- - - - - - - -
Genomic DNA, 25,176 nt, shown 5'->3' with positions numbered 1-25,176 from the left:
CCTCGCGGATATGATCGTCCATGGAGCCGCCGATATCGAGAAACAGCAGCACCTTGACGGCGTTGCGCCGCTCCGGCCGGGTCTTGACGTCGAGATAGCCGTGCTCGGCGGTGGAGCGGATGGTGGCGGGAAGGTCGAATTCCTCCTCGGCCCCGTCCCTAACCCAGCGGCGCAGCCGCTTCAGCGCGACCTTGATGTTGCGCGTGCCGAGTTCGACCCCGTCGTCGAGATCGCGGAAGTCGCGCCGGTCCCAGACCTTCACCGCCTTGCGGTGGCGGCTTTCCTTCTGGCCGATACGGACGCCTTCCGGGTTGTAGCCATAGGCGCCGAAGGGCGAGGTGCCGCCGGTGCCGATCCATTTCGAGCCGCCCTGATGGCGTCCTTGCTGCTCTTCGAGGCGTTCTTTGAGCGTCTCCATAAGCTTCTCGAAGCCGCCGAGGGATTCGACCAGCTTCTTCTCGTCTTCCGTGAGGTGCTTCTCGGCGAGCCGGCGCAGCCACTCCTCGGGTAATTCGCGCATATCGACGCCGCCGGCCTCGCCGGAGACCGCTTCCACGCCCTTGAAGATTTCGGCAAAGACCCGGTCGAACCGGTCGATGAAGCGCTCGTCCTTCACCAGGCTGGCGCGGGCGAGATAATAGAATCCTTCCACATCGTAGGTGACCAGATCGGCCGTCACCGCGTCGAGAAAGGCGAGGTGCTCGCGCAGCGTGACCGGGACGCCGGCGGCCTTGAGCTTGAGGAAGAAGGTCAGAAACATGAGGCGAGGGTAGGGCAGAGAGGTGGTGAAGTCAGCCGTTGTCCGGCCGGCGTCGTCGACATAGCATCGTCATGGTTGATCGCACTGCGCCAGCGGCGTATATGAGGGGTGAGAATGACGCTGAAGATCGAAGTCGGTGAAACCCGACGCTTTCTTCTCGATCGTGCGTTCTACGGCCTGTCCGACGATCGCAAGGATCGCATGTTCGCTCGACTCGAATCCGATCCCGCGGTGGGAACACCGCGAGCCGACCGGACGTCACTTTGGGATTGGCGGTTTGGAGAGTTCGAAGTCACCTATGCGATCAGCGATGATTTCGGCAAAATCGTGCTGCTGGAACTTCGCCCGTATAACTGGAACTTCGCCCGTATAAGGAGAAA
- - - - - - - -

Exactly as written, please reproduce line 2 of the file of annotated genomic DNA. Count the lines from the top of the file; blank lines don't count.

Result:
CCTCGCGGATATGATCGTCCATGGAGCCGCCGATATCGAGAAACAGCAGCACCTTGACGGCGTTGCGCCGCTCCGGCCGGGTCTTGACGTCGAGATAGCCGTGCTCGGCGGTGGAGCGGATGGTGGCGGGAAGGTCGAATTCCTCCTCGGCCCCGTCCCTAACCCAGCGGCGCAGCCGCTTCAGCGCGACCTTGATGTTGCGCGTGCCGAGTTCGACCCCGTCGTCGAGATCGCGGAAGTCGCGCCGGTCCCAGACCTTCACCGCCTTGCGGTGGCGGCTTTCCTTCTGGCCGATACGGACGCCTTCCGGGTTGTAGCCATAGGCGCCGAAGGGCGAGGTGCCGCCGGTGCCGATCCATTTCGAGCCGCCCTGATGGCGTCCTTGCTGCTCTTCGAGGCGTTCTTTGAGCGTCTCCATAAGCTTCTCGAAGCCGCCGAGGGATTCGACCAGCTTCTTCTCGTCTTCCGTGAGGTGCTTCTCGGCGAGCCGGCGCAGCCACTCCTCGGGTAATTCGCGCATATCGACGCCGCCGGCCTCGCCGGAGACCGCTTCCACGCCCTTGAAGATTTCGGCAAAGACCCGGTCGAACCGGTCGATGAAGCGCTCGTCCTTCACCAGGCTGGCGCGGGCGAGATAATAGAATCCTTCCACATCGTAGGTGACCAGATCGGCCGTCACCGCGTCGAGAAAGGCGAGGTGCTCGCGCAGCGTGACCGGGACGCCGGCGGCCTTGAGCTTGAGGAAGAAGGTCAGAAACATGAGGCGAGGGTAGGGCAGAGAGGTGGTGAAGTCAGCCGTTGTCCGGCCGGCGTCGTCGACATAGCATCGTCATGGTTGATCGCACTGCGCCAGCGGCGTATATGAGGGGTGAGAATGACGCTGAAGATCGAAGTCGGTGAAACCCGACGCTTTCTTCTCGATCGTGCGTTCTACGGCCTGTCCGACGATCGCAAGGATCGCATGTTCGCTCGACTCGAATCCGATCCCGCGGTGGGAACACCGCGAGCCGACCGGACGTCACTTTGGGATTGGCGGTTTGGAGAGTTCGAAGTCACCTATGCGATCAGCGATGATTTCGGCAAAATCGTGCTGCTGGAACTTCGCCCGTATAACTGGAACTTCGCCCGTATAAGGAGAAA